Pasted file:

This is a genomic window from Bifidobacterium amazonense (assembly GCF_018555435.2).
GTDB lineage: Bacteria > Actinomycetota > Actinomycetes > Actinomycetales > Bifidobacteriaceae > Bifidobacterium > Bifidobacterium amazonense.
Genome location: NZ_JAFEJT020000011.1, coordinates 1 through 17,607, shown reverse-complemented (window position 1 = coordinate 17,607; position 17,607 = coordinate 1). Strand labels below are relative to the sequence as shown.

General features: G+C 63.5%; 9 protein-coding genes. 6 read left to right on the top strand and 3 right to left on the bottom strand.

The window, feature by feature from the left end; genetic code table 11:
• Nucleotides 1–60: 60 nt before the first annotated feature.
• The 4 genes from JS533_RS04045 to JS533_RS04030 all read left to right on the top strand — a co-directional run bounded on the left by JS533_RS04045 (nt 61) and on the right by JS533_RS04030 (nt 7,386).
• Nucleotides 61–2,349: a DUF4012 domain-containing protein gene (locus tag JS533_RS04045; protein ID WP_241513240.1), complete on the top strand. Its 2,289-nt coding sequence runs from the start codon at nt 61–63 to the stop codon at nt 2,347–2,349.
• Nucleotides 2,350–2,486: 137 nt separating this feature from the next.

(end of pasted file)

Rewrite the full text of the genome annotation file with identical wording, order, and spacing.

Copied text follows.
This is a genomic window from Bifidobacterium amazonense (assembly GCF_018555435.2).
GTDB lineage: Bacteria > Actinomycetota > Actinomycetes > Actinomycetales > Bifidobacteriaceae > Bifidobacterium > Bifidobacterium amazonense.
Genome location: NZ_JAFEJT020000011.1, coordinates 1 through 17,607, shown reverse-complemented (window position 1 = coordinate 17,607; position 17,607 = coordinate 1). Strand labels below are relative to the sequence as shown.

General features: G+C 63.5%; 9 protein-coding genes. 6 read left to right on the top strand and 3 right to left on the bottom strand.

The window, feature by feature from the left end; genetic code table 11:
• Nucleotides 1–60: 60 nt before the first annotated feature.
• The 4 genes from JS533_RS04045 to JS533_RS04030 all read left to right on the top strand — a co-directional run bounded on the left by JS533_RS04045 (nt 61) and on the right by JS533_RS04030 (nt 7,386).
• Nucleotides 61–2,349: a DUF4012 domain-containing protein gene (locus tag JS533_RS04045; protein ID WP_241513240.1), complete on the top strand. Its 2,289-nt coding sequence runs from the start codon at nt 61–63 to the stop codon at nt 2,347–2,349.
• Nucleotides 2,350–2,486: 137 nt separating this feature from the next.